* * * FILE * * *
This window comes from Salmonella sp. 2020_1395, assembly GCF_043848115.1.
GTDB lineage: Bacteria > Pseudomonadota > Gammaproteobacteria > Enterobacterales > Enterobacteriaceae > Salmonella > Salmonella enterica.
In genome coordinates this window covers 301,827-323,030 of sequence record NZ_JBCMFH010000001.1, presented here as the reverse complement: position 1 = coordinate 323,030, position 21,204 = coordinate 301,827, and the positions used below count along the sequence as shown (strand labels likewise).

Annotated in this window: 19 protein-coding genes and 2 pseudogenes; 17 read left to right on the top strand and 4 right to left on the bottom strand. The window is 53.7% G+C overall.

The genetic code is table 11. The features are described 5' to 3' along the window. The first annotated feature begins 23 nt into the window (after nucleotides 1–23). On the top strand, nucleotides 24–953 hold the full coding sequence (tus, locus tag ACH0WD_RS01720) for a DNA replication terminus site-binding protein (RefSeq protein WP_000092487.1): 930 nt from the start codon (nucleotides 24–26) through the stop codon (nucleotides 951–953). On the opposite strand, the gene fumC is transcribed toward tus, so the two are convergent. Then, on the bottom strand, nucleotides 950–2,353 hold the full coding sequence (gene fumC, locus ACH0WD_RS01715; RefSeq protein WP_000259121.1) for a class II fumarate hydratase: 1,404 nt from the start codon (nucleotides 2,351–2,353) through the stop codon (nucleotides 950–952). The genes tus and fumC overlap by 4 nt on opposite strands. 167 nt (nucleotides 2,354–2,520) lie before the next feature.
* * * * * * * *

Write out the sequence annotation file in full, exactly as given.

This window comes from Salmonella sp. 2020_1395, assembly GCF_043848115.1.
GTDB lineage: Bacteria > Pseudomonadota > Gammaproteobacteria > Enterobacterales > Enterobacteriaceae > Salmonella > Salmonella enterica.
In genome coordinates this window covers 301,827-323,030 of sequence record NZ_JBCMFH010000001.1, presented here as the reverse complement: position 1 = coordinate 323,030, position 21,204 = coordinate 301,827, and the positions used below count along the sequence as shown (strand labels likewise).

Annotated in this window: 19 protein-coding genes and 2 pseudogenes; 17 read left to right on the top strand and 4 right to left on the bottom strand. The window is 53.7% G+C overall.

The genetic code is table 11. The features are described 5' to 3' along the window. The first annotated feature begins 23 nt into the window (after nucleotides 1–23). On the top strand, nucleotides 24–953 hold the full coding sequence (tus, locus tag ACH0WD_RS01720) for a DNA replication terminus site-binding protein (RefSeq protein WP_000092487.1): 930 nt from the start codon (nucleotides 24–26) through the stop codon (nucleotides 951–953). On the opposite strand, the gene fumC is transcribed toward tus, so the two are convergent. Then, on the bottom strand, nucleotides 950–2,353 hold the full coding sequence (gene fumC, locus ACH0WD_RS01715; RefSeq protein WP_000259121.1) for a class II fumarate hydratase: 1,404 nt from the start codon (nucleotides 2,351–2,353) through the stop codon (nucleotides 950–952). The genes tus and fumC overlap by 4 nt on opposite strands. 167 nt (nucleotides 2,354–2,520) lie before the next feature.